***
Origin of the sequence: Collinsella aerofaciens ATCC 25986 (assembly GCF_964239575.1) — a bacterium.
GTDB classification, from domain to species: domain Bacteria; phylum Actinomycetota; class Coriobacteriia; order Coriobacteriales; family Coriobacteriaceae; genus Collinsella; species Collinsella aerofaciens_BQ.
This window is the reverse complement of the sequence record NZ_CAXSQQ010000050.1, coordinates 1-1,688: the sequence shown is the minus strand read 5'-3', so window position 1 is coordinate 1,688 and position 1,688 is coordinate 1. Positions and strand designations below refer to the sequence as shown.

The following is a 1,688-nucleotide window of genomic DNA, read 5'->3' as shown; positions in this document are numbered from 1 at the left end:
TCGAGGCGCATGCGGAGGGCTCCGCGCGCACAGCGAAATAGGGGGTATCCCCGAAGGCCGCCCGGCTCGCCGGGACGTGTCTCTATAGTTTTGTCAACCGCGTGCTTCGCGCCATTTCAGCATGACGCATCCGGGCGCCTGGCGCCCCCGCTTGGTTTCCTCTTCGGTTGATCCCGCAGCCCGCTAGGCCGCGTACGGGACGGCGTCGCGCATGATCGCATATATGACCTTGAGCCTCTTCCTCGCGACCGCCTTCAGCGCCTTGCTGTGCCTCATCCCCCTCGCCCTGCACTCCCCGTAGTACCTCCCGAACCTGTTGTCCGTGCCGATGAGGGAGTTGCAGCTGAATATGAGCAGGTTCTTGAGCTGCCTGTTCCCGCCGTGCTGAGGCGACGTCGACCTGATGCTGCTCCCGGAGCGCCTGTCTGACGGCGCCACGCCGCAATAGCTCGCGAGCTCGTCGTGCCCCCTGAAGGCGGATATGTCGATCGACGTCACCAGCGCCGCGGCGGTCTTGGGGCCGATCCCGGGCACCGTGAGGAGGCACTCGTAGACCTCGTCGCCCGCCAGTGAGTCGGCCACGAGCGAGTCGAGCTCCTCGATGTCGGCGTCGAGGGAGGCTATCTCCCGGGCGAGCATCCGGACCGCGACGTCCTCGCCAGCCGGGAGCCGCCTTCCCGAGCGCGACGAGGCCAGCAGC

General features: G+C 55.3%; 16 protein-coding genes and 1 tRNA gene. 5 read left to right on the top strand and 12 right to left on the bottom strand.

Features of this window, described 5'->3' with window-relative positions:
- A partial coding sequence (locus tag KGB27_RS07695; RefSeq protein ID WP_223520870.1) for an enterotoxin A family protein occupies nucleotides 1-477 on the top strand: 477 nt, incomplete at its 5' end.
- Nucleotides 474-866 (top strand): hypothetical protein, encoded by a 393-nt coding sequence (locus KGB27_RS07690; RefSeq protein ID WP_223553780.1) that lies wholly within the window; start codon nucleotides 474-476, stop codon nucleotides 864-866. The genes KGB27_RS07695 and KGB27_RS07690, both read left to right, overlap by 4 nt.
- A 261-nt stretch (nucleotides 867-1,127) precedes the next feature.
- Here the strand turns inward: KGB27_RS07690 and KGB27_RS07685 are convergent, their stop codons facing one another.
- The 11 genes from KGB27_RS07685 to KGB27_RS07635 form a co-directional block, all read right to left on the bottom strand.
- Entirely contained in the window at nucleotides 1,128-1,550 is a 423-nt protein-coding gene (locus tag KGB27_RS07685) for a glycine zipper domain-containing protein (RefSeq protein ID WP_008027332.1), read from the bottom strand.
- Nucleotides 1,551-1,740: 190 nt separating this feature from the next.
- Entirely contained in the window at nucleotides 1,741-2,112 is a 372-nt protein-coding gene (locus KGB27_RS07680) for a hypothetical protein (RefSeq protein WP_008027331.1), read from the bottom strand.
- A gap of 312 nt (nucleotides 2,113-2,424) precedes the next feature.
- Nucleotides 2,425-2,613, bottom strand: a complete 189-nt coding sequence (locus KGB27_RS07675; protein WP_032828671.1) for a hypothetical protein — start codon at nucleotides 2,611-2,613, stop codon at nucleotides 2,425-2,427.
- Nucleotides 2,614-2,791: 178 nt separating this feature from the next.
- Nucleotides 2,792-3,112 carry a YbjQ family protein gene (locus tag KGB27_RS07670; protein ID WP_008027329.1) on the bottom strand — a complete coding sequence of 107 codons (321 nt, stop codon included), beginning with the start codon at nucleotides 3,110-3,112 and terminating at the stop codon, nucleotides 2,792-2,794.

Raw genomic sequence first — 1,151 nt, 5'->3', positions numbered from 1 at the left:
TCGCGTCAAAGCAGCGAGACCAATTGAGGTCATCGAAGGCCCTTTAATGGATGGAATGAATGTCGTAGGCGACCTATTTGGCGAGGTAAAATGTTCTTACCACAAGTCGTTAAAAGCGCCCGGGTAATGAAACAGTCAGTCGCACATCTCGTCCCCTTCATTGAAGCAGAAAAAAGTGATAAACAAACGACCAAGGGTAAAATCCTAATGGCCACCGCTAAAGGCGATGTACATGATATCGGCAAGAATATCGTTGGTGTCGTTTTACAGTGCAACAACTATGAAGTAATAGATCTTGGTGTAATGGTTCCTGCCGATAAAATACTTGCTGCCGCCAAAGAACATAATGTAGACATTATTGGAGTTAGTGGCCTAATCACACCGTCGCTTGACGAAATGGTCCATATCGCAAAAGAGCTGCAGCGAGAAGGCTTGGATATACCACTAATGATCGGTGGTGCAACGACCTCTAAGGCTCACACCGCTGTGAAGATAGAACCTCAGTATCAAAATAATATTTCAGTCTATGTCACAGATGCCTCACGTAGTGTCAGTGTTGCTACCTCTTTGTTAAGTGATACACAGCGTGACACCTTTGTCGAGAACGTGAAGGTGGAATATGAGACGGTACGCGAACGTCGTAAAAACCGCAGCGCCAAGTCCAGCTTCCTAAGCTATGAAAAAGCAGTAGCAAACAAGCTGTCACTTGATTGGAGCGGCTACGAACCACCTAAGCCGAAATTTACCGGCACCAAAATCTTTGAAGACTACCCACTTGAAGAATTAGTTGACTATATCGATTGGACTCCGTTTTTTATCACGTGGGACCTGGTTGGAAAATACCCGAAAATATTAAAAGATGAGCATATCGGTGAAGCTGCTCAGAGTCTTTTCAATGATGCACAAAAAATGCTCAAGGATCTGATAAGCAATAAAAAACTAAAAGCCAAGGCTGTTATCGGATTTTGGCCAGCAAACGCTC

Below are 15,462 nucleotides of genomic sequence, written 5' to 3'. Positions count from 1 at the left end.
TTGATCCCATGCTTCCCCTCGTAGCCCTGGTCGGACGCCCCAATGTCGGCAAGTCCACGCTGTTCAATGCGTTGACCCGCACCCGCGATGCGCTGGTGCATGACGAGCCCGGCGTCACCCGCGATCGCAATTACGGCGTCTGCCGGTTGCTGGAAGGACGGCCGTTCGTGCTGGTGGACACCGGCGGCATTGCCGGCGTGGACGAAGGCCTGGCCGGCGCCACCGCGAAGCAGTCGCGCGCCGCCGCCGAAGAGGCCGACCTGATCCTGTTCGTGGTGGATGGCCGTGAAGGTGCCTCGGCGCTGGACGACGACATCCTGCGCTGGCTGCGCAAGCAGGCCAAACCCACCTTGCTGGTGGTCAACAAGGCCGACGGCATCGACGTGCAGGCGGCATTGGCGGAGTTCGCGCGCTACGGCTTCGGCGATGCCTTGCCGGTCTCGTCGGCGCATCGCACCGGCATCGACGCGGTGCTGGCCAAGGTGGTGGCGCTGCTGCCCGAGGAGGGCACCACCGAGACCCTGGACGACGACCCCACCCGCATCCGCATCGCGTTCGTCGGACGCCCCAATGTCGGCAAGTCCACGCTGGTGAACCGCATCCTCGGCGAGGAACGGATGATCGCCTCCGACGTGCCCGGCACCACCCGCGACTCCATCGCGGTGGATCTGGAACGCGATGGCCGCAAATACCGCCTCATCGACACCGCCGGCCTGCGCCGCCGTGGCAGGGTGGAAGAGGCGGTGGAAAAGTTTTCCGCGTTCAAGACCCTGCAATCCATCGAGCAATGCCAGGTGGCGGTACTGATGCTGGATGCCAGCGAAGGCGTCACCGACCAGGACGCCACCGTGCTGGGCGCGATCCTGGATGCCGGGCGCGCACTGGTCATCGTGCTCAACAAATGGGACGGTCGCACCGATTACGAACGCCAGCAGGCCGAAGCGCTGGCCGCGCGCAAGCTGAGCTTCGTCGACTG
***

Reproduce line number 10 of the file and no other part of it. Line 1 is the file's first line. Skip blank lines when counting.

- A 261-nt stretch (nucleotides 867-1,127) precedes the next feature.